As if we needed any more proof that OJ killed his wife and the poor guy who happened to be returning her sunglasses, OJ’s houseguest and witness at his trial, Kato Kaelin, made a statement suggesting he knows more about the murder than he testified. He said “What do you mean if” when asked what he thought about OJ’s book:
Kaelin was asked about Simpson’s disgusting book, “If I Did It.” His response — “What do you mean ‘if’?”
The criminal and civil trials were my life for two years. I covered it for the CBS affiliate in L.A. and it was the only topic in my life. Trust me, Kato knew a lot more than he told. Remember, he claims he was awakened by a thump that shook the walls of the guesthouse — that was Simpson hitting the A.C. (no, not Cowlings, the air conditioner).
Remember; before the murders, Simpson and Kato drove to McDonald’s together. There are a lot of stories about what they did and what they said during that McRun. At the very least, O.J. Simpson was in a rage after getting snubbed by Nicole, and he was always willing to rant even when people weren’t in the mood to listen. Kato the houseguest was obligated to listen.
And one more thing — there’s no doubt in my mind that Kato heard a lot of commotion after Simpson left for the airport. Double murder is a messy business, and there was plenty to clean and discard that night. I don’t think Kato was part of the cleaning crew, but I think he knew exactly who was.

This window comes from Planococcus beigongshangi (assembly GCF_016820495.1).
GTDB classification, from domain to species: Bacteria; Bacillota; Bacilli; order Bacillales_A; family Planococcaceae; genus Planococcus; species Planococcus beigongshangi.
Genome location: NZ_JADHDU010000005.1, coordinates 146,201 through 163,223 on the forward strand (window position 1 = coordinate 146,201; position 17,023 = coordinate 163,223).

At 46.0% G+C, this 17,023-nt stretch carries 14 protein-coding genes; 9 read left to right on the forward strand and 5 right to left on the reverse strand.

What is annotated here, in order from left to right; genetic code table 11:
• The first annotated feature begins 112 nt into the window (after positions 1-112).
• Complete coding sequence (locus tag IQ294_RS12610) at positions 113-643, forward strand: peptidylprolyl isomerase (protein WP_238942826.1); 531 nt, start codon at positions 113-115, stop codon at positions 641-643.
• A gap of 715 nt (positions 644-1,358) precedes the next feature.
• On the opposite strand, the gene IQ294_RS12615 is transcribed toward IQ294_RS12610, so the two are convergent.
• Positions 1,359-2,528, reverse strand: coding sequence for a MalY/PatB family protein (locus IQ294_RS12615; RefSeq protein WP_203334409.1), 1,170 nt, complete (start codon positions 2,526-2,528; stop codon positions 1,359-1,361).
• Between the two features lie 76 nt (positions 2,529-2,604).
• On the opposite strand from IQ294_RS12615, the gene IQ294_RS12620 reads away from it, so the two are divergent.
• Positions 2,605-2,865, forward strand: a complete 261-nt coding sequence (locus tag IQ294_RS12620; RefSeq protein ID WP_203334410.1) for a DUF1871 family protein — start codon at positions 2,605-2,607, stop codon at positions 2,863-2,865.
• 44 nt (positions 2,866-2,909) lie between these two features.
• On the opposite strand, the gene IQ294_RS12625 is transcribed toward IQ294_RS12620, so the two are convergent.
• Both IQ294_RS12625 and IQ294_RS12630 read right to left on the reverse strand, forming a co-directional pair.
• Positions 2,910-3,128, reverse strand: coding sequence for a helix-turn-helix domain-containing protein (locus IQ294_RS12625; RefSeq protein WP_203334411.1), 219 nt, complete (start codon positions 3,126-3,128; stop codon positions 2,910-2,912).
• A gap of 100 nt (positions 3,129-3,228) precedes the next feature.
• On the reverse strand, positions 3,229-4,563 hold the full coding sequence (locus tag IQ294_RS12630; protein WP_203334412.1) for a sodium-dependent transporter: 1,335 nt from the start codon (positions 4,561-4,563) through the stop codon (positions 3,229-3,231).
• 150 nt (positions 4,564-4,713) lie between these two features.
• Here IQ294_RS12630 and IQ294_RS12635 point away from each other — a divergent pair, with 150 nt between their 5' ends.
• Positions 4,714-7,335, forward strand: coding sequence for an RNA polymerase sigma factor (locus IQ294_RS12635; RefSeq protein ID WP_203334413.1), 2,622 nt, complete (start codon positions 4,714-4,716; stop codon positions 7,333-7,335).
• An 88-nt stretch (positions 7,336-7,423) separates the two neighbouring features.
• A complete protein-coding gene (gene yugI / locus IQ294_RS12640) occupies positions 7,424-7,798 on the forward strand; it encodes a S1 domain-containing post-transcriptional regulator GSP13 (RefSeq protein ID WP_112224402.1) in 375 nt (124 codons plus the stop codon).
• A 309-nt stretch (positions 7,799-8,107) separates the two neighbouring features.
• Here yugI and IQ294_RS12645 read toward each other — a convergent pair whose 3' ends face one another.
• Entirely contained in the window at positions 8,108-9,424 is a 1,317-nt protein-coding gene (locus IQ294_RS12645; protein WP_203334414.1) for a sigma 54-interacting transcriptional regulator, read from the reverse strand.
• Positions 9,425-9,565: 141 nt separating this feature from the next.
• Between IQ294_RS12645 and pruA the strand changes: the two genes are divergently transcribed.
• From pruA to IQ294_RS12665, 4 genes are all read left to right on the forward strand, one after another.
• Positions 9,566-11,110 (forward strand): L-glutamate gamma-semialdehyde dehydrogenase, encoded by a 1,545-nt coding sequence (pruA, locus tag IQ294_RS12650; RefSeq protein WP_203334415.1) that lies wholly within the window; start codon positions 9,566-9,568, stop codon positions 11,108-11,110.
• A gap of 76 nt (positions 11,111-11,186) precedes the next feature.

Meanwhile two women claim that OJ taught them the trick he used to make it look like the bloody glove didn’t fit his hand. His lawyer Johnnie Cochran famously said “if the glove doesn’t fit, you must acquit.” The women say that OJ told them it was Cochran’s idea to perform a parlor trick in court. He stiffened his thumb and bent it, making it impossible to fit the glove on his hand.
Simpson’s book “If I Did It” was canned by publishers after public sentiment rallied against the presumed killer cashing in on a double murder. A high profile interview about the book on Fox news was similarly cancelled. Simpson received a $3.5 million advance for the book, which he admitted was “already spent.”